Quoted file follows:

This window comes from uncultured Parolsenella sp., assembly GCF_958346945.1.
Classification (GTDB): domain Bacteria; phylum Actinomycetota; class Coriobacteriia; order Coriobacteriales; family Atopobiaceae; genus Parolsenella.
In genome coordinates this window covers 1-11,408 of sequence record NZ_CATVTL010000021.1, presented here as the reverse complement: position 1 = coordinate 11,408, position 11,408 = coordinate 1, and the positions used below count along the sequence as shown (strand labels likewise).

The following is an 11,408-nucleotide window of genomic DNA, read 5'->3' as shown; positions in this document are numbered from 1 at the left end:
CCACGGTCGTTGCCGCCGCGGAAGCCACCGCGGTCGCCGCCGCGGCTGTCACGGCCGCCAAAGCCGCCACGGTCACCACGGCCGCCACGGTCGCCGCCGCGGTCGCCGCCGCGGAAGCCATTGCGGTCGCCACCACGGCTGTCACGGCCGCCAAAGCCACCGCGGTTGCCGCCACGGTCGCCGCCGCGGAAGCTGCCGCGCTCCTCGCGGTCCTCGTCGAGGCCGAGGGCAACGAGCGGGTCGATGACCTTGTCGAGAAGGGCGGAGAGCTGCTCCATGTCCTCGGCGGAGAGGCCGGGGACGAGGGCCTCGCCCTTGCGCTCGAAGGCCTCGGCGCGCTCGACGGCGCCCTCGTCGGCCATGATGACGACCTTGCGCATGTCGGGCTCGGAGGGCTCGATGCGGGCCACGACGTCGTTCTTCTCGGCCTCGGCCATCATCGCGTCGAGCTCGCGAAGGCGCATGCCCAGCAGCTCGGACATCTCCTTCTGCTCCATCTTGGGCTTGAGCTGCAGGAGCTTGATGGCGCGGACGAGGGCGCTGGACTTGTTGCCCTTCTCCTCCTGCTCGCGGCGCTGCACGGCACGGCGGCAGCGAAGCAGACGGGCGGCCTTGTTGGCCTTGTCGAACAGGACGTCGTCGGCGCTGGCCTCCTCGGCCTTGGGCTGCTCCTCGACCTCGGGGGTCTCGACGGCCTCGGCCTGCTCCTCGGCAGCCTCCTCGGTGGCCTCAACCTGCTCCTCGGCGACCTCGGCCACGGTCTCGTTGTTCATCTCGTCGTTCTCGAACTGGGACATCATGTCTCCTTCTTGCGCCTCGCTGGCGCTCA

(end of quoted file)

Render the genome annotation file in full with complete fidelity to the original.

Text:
This window comes from uncultured Parolsenella sp., assembly GCF_958346945.1.
Classification (GTDB): domain Bacteria; phylum Actinomycetota; class Coriobacteriia; order Coriobacteriales; family Atopobiaceae; genus Parolsenella.
In genome coordinates this window covers 1-11,408 of sequence record NZ_CATVTL010000021.1, presented here as the reverse complement: position 1 = coordinate 11,408, position 11,408 = coordinate 1, and the positions used below count along the sequence as shown (strand labels likewise).

The following is an 11,408-nucleotide window of genomic DNA, read 5'->3' as shown; positions in this document are numbered from 1 at the left end:
CCACGGTCGTTGCCGCCGCGGAAGCCACCGCGGTCGCCGCCGCGGCTGTCACGGCCGCCAAAGCCGCCACGGTCACCACGGCCGCCACGGTCGCCGCCGCGGTCGCCGCCGCGGAAGCCATTGCGGTCGCCACCACGGCTGTCACGGCCGCCAAAGCCACCGCGGTTGCCGCCACGGTCGCCGCCGCGGAAGCTGCCGCGCTCCTCGCGGTCCTCGTCGAGGCCGAGGGCAACGAGCGGGTCGATGACCTTGTCGAGAAGGGCGGAGAGCTGCTCCATGTCCTCGGCGGAGAGGCCGGGGACGAGGGCCTCGCCCTTGCGCTCGAAGGCCTCGGCGCGCTCGACGGCGCCCTCGTCGGCCATGATGACGACCTTGCGCATGTCGGGCTCGGAGGGCTCGATGCGGGCCACGACGTCGTTCTTCTCGGCCTCGGCCATCATCGCGTCGAGCTCGCGAAGGCGCATGCCCAGCAGCTCGGACATCTCCTTCTGCTCCATCTTGGGCTTGAGCTGCAGGAGCTTGATGGCGCGGACGAGGGCGCTGGACTTGTTGCCCTTCTCCTCCTGCTCGCGGCGCTGCACGGCACGGCGGCAGCGAAGCAGACGGGCGGCCTTGTTGGCCTTGTCGAACAGGACGTCGTCGGCGCTGGCCTCCTCGGCCTTGGGCTGCTCCTCGACCTCGGGGGTCTCGACGGCCTCGGCCTGCTCCTCGGCAGCCTCCTCGGTGGCCTCAACCTGCTCCTCGGCGACCTCGGCCACGGTCTCGTTGTTCATCTCGTCGTTCTCGAACTGGGACATCATGTCTCCTTCTTGCGCCTCGCTGGCGCTCA